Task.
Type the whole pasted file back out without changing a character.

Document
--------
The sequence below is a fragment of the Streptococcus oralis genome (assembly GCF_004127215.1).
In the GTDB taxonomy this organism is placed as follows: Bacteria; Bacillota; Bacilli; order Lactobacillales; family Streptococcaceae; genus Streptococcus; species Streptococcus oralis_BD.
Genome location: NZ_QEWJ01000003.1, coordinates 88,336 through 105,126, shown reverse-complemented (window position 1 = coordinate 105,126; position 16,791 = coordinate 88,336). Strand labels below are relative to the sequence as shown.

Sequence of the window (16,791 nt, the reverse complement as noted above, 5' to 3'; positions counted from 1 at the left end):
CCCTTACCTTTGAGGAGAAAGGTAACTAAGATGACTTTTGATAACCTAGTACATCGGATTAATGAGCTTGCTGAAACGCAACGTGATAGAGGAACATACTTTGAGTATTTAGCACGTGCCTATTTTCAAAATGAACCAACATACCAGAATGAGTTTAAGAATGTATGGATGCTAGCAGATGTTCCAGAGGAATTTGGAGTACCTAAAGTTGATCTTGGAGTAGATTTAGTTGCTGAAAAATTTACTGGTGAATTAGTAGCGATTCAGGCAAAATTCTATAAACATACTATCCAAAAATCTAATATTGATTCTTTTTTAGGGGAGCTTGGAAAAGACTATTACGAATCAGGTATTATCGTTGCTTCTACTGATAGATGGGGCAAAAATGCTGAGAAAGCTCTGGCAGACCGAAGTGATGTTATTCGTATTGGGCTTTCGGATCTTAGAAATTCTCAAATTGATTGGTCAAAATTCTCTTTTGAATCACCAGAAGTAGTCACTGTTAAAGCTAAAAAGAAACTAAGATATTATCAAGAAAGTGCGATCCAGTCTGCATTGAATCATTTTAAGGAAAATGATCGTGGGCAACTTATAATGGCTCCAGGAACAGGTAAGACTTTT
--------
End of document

The sequence below is a fragment of the Streptococcus oralis genome (assembly GCF_004127215.1).
In the GTDB taxonomy this organism is placed as follows: Bacteria; Bacillota; Bacilli; order Lactobacillales; family Streptococcaceae; genus Streptococcus; species Streptococcus oralis_BD.
Genome location: NZ_QEWJ01000003.1, coordinates 88,336 through 105,126, shown reverse-complemented (window position 1 = coordinate 105,126; position 16,791 = coordinate 88,336). Strand labels below are relative to the sequence as shown.

Sequence of the window (16,791 nt, the reverse complement as noted above, 5' to 3'; positions counted from 1 at the left end):
CCCTTACCTTTGAGGAGAAAGGTAACTAAGATGACTTTTGATAACCTAGTACATCGGATTAATGAGCTTGCTGAAACGCAACGTGATAGAGGAACATACTTTGAGTATTTAGCACGTGCCTATTTTCAAAATGAACCAACATACCAGAATGAGTTTAAGAATGTATGGATGCTAGCAGATGTTCCAGAGGAATTTGGAGTACCTAAAGTTGATCTTGGAGTAGATTTAGTTGCTGAAAAATTTACTGGTGAATTAGTAGCGATTCAGGCAAAATTCTATAAACATACTATCCAAAAATCTAATATTGATTCTTTTTTAGGGGAGCTTGGAAAAGACTATTACGAATCAGGTATTATCGTTGCTTCTACTGATAGATGGGGCAAAAATGCTGAGAAAGCTCTGGCAGACCGAAGTGATGTTATTCGTATTGGGCTTTCGGATCTTAGAAATTCTCAAATTGATTGGTCAAAATTCTCTTTTGAATCACCAGAAGTAGTCACTGTTAAAGCTAAAAAGAAACTAAGATATTATCAAGAAAGTGCGATCCAGTCTGCATTGAATCATTTTAAGGAAAATGATCGTGGGCAACTTATAATGGCTCCAGGAACAGGTAAGACTTTT